In this study we determined δ15N by plant part, and the roots of the pit trees also had lower δ15N values than the roots of the intact soil trees, so since total tree nitrogen levels were so similar, this finding is contrary to the likelihood that pit trees accumulated a greater proportion of 15N in mycorrhizae. The roots of both treatments had the highest δ15N values of all the tissue pools sampled, which is consistent with the mycorrhizal fungus accumulation theory, but they were still lower than (or in the case of the pit sample almost equal to) the soil δ15N values. If concentration of 15N within mycorrhizae was the major cause of 15N depletion (over soil values) in the upper plant tissue, then the roots (with mycorrhizae) should have had higher δ15N values than the soil. The roots can be broken into two pools; secondary roots which would also have received 15N-depleted nitrogen from mycorrhizae and the mycorrhizal roots where much of the concentrated 15N would have accumulated. Taken together, these two root pools still constitute a much smaller nitrogen pool than the rest of plant, and since a large proportion of the 15N depleted from the nitrogenous compounds that went to the tops should have accumulated in the roots as a whole, then the roots as a whole should have had δ15N values that were noticeably higher than the soil, which they did not. By contrast, if the plant nitrogen is largely coming from nitrogen fixation taking place in the mycorrhizae, then the baseline δ15N would be a combination of soil and atmosphere values, and the roots would be enriched by mycorrhizal discrimination to some level above the unknown (but lower than soil), combined base value. This remains a possible scenario. However, this argument cannot be taken too far because it was very hard to harvest roots with all of their mycorrhizae intact, even though we were very careful. Also, the roots were superficially contaminated with soil, which may have had some effect on δ15N values.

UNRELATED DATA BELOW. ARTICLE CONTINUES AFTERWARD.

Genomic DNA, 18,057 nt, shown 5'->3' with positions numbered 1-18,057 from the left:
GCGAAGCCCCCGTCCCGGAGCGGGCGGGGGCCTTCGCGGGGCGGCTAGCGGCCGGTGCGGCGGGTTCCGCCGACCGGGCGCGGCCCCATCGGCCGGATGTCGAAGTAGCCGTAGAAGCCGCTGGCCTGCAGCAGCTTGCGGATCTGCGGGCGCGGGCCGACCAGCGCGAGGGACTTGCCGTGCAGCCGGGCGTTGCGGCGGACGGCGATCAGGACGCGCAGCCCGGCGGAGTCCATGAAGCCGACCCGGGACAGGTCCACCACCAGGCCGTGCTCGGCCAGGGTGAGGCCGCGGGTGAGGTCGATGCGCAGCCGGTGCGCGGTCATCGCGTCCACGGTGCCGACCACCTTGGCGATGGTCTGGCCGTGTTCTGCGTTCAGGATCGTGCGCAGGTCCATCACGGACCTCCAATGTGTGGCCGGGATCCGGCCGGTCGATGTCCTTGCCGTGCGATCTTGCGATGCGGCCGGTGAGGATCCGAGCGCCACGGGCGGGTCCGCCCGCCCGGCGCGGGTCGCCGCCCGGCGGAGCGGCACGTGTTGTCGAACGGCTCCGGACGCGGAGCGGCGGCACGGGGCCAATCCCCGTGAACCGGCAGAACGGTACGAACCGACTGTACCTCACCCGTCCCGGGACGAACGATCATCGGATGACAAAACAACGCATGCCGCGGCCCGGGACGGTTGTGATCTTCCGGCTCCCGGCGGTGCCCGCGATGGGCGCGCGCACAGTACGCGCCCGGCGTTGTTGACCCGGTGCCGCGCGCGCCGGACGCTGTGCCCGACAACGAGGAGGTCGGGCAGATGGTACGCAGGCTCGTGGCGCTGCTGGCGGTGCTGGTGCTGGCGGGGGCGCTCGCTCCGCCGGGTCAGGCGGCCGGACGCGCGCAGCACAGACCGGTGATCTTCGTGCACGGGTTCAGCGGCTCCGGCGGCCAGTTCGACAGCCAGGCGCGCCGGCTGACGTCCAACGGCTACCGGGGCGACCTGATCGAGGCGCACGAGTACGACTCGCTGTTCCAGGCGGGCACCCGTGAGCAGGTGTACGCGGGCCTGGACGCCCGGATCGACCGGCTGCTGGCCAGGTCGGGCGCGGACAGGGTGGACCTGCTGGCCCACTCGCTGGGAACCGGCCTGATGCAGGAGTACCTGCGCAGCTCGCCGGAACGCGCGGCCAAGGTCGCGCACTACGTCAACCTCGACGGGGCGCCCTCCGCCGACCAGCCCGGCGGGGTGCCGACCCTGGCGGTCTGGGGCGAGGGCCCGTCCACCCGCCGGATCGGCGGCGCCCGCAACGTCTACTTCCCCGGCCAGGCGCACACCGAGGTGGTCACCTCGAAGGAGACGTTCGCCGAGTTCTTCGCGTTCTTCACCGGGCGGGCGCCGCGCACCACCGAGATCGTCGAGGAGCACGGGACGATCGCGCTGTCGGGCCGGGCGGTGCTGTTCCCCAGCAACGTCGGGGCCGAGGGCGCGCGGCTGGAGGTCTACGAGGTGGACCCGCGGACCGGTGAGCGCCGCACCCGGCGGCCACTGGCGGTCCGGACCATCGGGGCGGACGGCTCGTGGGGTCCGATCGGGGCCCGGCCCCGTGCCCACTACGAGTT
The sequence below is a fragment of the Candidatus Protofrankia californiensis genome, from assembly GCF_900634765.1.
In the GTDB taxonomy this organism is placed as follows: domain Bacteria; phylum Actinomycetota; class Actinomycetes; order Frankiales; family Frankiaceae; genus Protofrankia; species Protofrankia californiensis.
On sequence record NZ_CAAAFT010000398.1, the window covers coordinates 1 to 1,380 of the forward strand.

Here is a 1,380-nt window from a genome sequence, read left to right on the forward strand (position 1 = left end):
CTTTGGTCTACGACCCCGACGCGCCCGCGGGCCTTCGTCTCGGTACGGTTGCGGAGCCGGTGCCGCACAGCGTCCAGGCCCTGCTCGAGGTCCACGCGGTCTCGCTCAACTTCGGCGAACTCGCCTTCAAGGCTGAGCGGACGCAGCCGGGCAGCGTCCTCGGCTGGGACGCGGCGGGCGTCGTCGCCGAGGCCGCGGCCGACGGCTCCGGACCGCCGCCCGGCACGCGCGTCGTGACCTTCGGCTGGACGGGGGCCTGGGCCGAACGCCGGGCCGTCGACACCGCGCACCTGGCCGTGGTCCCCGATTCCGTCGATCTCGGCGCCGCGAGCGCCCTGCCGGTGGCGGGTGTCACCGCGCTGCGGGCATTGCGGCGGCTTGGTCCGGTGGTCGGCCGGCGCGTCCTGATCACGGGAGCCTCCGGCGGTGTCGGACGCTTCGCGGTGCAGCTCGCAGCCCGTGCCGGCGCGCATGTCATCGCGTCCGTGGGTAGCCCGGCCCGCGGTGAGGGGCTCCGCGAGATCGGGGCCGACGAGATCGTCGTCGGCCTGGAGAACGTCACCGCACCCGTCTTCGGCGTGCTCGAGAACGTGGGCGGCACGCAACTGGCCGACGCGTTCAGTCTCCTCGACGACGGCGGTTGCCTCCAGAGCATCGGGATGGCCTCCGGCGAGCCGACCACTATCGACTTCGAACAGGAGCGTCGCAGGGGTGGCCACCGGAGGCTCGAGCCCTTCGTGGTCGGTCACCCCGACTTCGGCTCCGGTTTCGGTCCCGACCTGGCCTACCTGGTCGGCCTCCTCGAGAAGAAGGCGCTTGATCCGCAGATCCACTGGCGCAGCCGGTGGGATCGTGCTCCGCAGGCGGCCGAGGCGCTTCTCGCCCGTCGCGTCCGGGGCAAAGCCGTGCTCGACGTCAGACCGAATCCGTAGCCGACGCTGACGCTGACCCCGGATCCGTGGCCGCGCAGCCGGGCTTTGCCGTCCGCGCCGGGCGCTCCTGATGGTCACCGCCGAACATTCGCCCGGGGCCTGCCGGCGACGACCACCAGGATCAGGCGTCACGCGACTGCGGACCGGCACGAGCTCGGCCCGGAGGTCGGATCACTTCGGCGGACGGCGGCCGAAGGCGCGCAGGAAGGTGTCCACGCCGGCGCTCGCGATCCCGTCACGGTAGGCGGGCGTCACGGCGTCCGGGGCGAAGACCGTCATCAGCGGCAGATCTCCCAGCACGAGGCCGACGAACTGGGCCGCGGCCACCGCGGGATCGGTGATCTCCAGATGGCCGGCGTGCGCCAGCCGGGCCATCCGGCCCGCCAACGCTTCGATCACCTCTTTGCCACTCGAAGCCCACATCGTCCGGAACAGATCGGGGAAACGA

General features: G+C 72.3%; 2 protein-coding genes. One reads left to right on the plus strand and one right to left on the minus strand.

While the repeated observations of accumulation of 15N in mycorrhizal fungi do make a robust case [9] that 15N accumulation in mycorrhizal fungi does normally occur, it is still possible that another factor could also contribute to the trend of generally lower δ15N in aerial tissue with declining soil nitrogen. Since recently fixed nitrogen tends to have lower δ15N values than soil [21], the result of an increased use of recently fixed nitrogen by plants growing on nitrogen poor soil would, in most instances, be lower isotope ratios than would result from plants using soil nitrogen alone. It seems possible that this could be the cause of the lower tissue δ15N in this study and it might be worth exploring to see if this could be a factor in other cases where δ15N is lower in low nitrogen soils.